The truth is, many pet parents assume that if it’s cold enough for us to have a coat, hat, gloves, and scarves, then it might be cold enough for our canine companions to need a jacket as well. Even if you’ve never felt the need to bundle your dog up before, the increasingly severe cold and winter storms might find you wondering to yourself, does my dog need a winter jacket?
Does my dog need a jacket in winter?
Before you make an investment in a winter coat for your dog, there are some factors you might want to consider.
Factor 1: The weather
The first factor is the weather. Is the wind chill high? Is it sunny out? Is it snowing or is the weather inclement enough to get your dog wet otherwise? According to The Spruce Pets, it’s always best to err on the side of caution and go with the jacket.
The thing is, you can always take the jacket off if your dog seems like they are getting too warm. But if you’re taking a walk out in the cold and the dog is shivering, limping, slowing, or acting anxious, then your only alternative is to get them inside quickly before they get any colder.
Factor 2: Your dog’s age and health
Young dogs, elderly dogs, and sick dogs often have trouble staying warm under even mild conditions, according to The Spruce Pets. Most healthy, adult dogs won’t even notice the cold unless it’s particularly frigid. That said, if it’s cold enough that you need a heavy winter jacket, you might want to either reconsider letting your dog out for too long or get them some type of warm jacket they can wear while they do their business.
Factor 3: Your dog’s breed
Certain dog breeds — for example, Northern breeds like Alaskan Malamutes and Siberian Huskies — possess thick coats designed for warmth. The same is true for any large breeds with thick hair or fur. Your dog’s coloration might actually impact their warmth as well. According to the American Kennel Club, dark fur absorbs more heat from the sun than light fur.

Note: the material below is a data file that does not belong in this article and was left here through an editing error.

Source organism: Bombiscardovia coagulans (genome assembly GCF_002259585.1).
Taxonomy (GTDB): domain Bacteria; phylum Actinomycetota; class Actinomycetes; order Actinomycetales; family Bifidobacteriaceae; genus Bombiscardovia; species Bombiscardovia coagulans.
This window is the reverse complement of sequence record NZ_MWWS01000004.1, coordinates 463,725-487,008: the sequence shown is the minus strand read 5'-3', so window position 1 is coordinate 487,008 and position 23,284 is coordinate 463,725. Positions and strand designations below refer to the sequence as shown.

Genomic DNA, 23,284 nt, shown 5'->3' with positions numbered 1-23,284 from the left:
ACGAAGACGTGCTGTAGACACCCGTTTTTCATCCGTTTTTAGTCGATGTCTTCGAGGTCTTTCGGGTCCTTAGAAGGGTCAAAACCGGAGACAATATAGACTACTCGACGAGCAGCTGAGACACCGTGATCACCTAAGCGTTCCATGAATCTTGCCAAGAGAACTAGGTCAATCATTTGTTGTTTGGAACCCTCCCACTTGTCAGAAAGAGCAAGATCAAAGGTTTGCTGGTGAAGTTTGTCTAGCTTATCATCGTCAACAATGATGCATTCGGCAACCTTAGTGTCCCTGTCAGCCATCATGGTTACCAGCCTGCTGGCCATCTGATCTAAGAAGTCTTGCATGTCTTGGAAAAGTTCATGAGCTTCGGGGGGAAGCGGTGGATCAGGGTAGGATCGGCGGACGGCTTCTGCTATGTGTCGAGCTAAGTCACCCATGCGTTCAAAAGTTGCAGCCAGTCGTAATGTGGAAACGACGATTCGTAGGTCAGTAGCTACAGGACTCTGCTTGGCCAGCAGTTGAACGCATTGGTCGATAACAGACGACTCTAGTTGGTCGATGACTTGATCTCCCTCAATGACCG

Small dogs, toy breeds, and short-haired breeds, on the other hand, lose heat much faster than larger breeds of dogs. Skinnier breeds like Chihuahuas, toy terriers, Whippets, Greyhounds, and Miniature Pinschers all have relatively little body fat, which means they don’t hold in the heat as well as say, a Bulldog.
Why else do pet owners buy winter coats for their dogs?
Other than the fact that some dogs fit the aforementioned criteria, sometimes people just want to dress their dogs up. As we said earlier, pet parents have a way of anthropomorphizing our pets. We attribute human qualities to them because of their behaviors, their personalities, and the personal connections we make with them.
Putting a jacket on your winter dog also has an emotional component. We don’t want to risk our babies being cold outside and often, the cost of a coat is minimal when considering how sick our pup could get otherwise. The mentality is all part of a new trend of “pet parentship” that has seen American pet parents spending $16.01 billion on pet products like clothing, toys, leashes, collars, and pet tech items, according to the American Pet Products Association.
If I need to buy a dog jacket, which one works best?
Once you’ve determined if your dog needs a winter coat, you’ll need to find one that works. Look for jackets that protect the neck and belly. The best coats should extend from the base of the dog’s neck to the tail. Note that it should be snug, but not tight enough to restrict movement or be so long that bathroom time becomes a messy enterprise. You can also consult with your vet to find out if your dog should be wearing a coat on cold winter days.